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How To Drive Brand Awareness With The Rise In Video Consumption

With the impact of coronavirus and associated restrictions around social distancing, most of us have been spending a lot more time at home recently. As this has increased with further restrictions over the past few weeks, we’ve seen this directly correlate to an increase in video consumption across all devices.

Streamed video services are undoubtedly playing a larger role in our lives than ever before, whether it’s via local Catch Up TV platforms, Connected TV, YouTube, Netflix etc. – all platforms that were already experiencing a rising trend before COVID-19 came about.

This means the right brands have an opportunity here to build their awareness in their market, perhaps as a new player in their competitive field or to capture market share where competitors may have lowered spend. This article will discuss what we’re seeing so far for video consumption, what consumers are seeking, where the opportunity is, and what brands need to keep in mind.

Total Weekly BVOD Minutes Consumed Saw Drastic Spikes in March

We already know from early VoZ data, that 23.5% of Australians (6 million) consume BVOD (Broadcast Video On Demand) each week and this is expected to increase. The latest TV report for OzTam shows that there have been significant increases in weekly BVOD minutes, and I think we all know why. With more people in the household, there is a larger fight for the TV remote, however On Demand allows for multiple screen usage and more consupmtion by users at one time. You can see below the clear rise in minutes consumed over the last few weeks as restrictions got tighter.

On the 31st of March, Nielsen Australia predicts that being home-bound could lead to a potential 60% increase in the amount of video content we watch globally.

To delve further into what the OzTAM data shows us, local publishers across the board are reporting increased consumption. On-demand and catch up minutes increased 13% WoW when comparing the last two weeks of March.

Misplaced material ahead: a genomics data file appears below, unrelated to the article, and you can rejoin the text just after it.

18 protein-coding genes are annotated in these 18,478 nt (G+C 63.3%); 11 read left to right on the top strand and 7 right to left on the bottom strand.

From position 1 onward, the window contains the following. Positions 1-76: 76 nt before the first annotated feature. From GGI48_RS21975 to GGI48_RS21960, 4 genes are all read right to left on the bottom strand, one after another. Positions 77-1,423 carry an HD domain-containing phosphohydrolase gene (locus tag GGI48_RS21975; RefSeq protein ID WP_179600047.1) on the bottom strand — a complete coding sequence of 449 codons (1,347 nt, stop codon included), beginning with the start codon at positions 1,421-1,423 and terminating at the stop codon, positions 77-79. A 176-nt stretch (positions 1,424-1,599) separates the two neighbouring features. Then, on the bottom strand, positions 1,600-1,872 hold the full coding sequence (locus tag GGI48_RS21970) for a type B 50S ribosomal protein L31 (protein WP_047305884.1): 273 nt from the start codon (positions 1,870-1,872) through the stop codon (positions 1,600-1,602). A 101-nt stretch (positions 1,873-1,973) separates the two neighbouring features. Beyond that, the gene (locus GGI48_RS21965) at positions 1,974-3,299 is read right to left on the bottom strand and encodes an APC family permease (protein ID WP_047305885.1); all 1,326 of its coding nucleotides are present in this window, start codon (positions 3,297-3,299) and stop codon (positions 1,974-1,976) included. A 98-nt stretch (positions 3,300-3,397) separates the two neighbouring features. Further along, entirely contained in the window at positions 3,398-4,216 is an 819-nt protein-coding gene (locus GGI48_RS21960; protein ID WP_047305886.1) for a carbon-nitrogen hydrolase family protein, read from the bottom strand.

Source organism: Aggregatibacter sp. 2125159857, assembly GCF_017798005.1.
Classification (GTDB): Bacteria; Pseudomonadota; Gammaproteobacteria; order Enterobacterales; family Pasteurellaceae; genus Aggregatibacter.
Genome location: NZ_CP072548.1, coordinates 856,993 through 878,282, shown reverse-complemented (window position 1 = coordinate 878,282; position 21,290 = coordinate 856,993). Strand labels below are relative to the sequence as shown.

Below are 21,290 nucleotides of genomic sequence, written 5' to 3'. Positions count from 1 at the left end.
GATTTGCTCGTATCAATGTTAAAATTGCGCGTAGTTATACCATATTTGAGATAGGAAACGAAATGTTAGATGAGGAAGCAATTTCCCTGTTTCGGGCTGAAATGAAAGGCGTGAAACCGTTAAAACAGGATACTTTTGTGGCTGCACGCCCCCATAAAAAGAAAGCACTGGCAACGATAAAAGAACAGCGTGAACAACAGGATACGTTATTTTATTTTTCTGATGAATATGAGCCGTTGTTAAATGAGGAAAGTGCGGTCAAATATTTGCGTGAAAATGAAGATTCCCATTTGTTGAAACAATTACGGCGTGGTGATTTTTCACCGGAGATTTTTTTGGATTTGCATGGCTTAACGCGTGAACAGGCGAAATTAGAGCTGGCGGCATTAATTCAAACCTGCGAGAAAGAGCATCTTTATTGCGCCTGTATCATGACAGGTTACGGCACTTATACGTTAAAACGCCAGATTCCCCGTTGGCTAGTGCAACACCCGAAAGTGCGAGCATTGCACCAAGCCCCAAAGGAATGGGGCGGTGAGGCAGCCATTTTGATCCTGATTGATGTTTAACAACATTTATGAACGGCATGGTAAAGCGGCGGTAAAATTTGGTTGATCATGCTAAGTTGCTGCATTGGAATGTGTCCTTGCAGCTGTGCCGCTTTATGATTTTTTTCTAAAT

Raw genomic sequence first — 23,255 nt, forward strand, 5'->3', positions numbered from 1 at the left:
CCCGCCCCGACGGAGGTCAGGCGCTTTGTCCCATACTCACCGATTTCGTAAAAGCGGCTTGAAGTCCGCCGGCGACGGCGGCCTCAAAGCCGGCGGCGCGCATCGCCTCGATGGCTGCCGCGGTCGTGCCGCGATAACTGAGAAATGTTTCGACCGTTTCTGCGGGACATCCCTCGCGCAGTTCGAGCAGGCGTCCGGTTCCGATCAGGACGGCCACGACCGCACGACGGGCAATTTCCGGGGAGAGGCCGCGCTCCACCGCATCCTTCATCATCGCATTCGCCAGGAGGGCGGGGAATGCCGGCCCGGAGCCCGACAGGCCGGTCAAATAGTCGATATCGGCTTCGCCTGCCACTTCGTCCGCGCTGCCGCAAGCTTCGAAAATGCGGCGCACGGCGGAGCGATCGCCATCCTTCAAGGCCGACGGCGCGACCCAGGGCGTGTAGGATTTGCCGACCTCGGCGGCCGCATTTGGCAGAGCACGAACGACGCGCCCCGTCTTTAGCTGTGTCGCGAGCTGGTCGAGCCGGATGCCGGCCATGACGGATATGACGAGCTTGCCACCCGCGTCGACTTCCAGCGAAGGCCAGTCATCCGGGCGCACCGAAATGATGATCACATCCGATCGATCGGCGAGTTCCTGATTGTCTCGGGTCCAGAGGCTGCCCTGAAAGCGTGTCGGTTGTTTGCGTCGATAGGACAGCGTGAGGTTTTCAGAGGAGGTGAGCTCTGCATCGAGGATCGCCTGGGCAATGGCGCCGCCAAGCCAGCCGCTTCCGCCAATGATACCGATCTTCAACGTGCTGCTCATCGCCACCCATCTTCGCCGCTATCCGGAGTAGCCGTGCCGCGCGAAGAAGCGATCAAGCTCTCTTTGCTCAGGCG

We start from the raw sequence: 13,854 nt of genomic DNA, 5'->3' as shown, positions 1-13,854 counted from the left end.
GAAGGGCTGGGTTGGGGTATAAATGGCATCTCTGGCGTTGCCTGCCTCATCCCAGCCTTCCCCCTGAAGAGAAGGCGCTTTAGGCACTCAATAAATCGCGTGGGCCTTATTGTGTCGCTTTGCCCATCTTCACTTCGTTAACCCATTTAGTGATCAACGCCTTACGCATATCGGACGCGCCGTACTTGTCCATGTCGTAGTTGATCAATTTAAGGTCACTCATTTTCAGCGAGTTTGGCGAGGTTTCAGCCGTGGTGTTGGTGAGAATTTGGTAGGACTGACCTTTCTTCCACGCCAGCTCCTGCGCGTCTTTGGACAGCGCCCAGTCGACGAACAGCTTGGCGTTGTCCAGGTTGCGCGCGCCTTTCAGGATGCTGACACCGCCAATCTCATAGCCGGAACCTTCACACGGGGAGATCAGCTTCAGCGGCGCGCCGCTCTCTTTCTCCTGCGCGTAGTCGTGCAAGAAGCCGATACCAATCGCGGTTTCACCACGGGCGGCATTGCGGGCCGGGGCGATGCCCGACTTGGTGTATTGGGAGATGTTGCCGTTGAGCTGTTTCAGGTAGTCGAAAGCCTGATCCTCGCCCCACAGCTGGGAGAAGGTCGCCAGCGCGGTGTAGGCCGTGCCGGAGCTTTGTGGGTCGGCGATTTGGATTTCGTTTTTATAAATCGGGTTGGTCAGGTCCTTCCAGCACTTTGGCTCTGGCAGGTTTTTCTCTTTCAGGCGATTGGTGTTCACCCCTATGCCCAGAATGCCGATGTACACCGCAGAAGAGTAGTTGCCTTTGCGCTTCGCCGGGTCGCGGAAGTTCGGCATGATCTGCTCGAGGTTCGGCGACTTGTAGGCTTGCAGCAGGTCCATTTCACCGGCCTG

Why Are People Watching More Video?

At a top level, we’ve broken down the key reasons why people are consuming more video content.

  1. Keeping Up To Date

Across linear and digital video formats, the likes of Nine and Seven are seeing impressive increases in their daily viewers of News Services. This makes sense, as during this chaotic time people are turning to their most trusted news platforms to stay informed and connected about the latest updates in their community.

  1. Escapism

People also want to watch content that allows them to break away and find relief from what is happening in their world at the moment, whether that’s a break from current affairs, separating work and home, and other stresses people have in their lives. SSPs are reporting significant increases in Comedy, Reality and Drama TV shows.

  1. Inspiration

As an off-shoot to escapism, people are also turning to video consumption for inspiration on filling their own time. Video platforms like YouTube (or even TikTok) are perfect for people wanting to learn something new. Publishers are also perfectly timed to this as well, with Lego Masters just premiering on 9Now, Masterchef on 10Play kicking off just after the Easter Long Weekend and House Rules also just starting on 7Plus.

  1. Watch Anytime

With more people at home during the day, we’re seeing disruption across the time of day people are consuming video content and the devices they’re using. Whilst prime time of 6pm-10pm still makes up the bulk of minutes, there is increased viewing throughout the day and advertisers are capitalising on this.

What Does This Mean For Brands?